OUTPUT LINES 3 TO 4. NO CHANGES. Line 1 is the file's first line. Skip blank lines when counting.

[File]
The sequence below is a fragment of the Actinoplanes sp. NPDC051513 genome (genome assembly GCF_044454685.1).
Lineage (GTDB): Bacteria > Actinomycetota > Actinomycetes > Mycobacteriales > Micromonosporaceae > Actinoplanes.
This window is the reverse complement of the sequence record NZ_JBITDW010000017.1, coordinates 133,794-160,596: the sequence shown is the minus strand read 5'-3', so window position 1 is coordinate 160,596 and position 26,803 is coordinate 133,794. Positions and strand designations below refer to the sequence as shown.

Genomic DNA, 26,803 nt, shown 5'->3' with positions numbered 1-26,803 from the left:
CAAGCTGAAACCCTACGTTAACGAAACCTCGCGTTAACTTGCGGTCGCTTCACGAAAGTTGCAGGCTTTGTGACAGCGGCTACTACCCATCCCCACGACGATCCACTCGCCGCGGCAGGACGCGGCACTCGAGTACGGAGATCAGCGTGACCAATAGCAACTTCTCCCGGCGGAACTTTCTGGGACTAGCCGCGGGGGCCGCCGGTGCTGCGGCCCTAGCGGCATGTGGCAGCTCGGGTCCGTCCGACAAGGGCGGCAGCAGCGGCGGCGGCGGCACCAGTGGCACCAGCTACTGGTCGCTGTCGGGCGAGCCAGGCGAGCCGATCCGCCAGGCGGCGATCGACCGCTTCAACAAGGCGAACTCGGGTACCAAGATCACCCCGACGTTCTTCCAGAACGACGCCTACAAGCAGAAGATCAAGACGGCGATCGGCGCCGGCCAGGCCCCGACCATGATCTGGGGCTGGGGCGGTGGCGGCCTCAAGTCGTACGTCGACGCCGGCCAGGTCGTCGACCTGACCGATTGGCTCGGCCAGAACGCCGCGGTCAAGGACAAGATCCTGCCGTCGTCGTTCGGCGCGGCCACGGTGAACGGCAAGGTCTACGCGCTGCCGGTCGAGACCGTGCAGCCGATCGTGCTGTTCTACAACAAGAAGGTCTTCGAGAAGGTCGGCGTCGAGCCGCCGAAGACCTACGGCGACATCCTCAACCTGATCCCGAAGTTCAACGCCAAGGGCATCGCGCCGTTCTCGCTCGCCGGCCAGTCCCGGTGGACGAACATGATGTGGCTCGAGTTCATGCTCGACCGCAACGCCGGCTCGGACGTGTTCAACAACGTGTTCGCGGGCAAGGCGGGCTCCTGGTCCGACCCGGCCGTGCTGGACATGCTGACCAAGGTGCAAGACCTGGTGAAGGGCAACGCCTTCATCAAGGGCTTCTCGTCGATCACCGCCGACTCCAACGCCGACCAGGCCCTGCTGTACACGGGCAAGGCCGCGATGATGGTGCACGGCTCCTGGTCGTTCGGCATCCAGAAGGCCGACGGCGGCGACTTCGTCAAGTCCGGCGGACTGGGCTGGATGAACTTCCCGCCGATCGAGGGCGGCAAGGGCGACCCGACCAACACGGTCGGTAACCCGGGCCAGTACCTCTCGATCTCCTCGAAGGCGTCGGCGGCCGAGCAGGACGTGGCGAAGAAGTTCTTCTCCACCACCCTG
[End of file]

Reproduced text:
This window is the reverse complement of the sequence record NZ_JBITDW010000017.1, coordinates 133,794-160,596: the sequence shown is the minus strand read 5'-3', so window position 1 is coordinate 160,596 and position 26,803 is coordinate 133,794. Positions and strand designations below refer to the sequence as shown.

Genomic DNA, 26,803 nt, shown 5'->3' with positions numbered 1-26,803 from the left: